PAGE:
[Show abstract][Hide abstract] ABSTRACT: Several themes emerged from the information provided in this supplement. 1. Implementation of the protocol was feasible, although retention of participants was challenging and customization at each site was essential. 2. Master's degree level social workers were well suited to partnering with health care professionals to address the many issues involved in caring for children with asthma and their families. 3. Collaboration between team members and community partners was critical to successful implementation. 4. Sustainability beyond external funding is attainable if local funding is sought and outcome measures that are considered important to the community are measured and reported.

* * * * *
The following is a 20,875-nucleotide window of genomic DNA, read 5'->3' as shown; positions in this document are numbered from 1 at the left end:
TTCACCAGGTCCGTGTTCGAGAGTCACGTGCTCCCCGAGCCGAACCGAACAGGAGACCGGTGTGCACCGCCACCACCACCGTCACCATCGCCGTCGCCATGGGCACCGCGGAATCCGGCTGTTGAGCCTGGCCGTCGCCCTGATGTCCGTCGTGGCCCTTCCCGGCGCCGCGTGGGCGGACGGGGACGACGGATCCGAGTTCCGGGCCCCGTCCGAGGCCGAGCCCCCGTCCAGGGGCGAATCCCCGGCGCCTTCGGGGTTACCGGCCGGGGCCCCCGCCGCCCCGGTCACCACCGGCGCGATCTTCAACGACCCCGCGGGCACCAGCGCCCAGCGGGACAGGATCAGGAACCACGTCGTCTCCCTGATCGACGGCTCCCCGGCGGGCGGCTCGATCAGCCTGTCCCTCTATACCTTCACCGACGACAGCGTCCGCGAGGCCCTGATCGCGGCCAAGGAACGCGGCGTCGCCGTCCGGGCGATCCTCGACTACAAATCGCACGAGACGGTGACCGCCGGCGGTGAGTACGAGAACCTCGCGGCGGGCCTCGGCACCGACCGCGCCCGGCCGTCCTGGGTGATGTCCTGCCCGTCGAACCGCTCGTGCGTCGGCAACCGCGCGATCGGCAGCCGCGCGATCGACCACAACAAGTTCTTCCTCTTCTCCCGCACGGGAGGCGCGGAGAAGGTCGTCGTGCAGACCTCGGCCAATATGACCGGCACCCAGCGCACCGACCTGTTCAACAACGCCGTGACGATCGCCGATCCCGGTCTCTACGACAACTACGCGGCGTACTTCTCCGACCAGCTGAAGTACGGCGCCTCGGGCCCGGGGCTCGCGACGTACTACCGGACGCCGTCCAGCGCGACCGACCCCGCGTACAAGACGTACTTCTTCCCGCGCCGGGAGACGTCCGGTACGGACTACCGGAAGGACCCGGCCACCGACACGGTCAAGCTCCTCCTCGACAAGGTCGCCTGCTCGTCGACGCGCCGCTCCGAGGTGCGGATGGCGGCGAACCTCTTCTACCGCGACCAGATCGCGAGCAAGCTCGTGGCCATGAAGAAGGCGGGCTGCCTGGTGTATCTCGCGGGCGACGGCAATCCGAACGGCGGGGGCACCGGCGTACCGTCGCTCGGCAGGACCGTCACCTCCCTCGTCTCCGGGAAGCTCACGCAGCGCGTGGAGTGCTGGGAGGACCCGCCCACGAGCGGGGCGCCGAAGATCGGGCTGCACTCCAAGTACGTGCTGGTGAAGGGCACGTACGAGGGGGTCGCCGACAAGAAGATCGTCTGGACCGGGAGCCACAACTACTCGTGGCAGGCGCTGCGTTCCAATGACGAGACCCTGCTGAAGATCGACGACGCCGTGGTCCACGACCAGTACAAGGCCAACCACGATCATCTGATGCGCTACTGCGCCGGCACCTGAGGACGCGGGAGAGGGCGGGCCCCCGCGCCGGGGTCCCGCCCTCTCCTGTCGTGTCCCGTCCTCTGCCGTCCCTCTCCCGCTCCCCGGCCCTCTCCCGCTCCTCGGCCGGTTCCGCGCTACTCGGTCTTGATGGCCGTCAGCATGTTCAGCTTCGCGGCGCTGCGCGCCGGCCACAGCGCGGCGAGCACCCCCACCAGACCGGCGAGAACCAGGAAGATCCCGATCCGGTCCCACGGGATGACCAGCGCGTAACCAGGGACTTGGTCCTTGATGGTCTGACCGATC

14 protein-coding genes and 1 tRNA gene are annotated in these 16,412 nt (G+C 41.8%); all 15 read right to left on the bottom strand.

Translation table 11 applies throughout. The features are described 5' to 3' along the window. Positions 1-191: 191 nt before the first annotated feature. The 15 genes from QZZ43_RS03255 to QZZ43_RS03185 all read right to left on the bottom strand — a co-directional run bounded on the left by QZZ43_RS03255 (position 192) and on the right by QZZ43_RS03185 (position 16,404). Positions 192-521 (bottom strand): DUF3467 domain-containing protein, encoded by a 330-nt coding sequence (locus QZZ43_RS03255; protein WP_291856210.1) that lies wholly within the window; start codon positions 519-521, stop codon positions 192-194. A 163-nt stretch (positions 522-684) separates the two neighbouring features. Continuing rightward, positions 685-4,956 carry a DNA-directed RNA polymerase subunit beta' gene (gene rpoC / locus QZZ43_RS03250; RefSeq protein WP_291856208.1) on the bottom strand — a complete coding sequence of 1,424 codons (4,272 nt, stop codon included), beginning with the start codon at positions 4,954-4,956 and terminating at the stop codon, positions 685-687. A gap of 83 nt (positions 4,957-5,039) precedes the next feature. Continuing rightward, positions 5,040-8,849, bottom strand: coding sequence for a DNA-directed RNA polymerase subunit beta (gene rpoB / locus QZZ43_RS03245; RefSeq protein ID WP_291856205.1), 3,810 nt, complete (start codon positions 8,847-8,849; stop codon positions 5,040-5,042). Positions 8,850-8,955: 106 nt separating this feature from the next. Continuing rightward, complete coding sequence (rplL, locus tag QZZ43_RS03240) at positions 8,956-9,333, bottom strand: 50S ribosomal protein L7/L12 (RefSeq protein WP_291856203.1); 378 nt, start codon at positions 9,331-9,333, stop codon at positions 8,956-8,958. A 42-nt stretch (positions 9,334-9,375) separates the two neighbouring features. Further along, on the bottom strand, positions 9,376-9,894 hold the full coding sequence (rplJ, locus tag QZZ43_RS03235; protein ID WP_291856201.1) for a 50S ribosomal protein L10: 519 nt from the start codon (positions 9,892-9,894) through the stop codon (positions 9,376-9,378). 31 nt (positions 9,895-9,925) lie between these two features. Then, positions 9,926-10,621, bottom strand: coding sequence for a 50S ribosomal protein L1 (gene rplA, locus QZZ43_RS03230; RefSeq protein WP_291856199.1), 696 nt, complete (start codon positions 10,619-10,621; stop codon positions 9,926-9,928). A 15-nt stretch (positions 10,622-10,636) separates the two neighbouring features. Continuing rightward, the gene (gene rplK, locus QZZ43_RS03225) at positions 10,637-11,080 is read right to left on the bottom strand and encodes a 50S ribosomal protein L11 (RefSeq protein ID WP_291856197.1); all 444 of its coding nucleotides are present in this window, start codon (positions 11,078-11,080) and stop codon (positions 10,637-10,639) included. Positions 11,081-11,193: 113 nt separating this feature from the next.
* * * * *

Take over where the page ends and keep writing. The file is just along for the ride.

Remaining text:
Annals of allergy, asthma & immunology: official publication of the American College of Allergy, Asthma, & Immunology 08/2006; 97(1 Suppl 1):S4-5. · 3.45 Impact Factor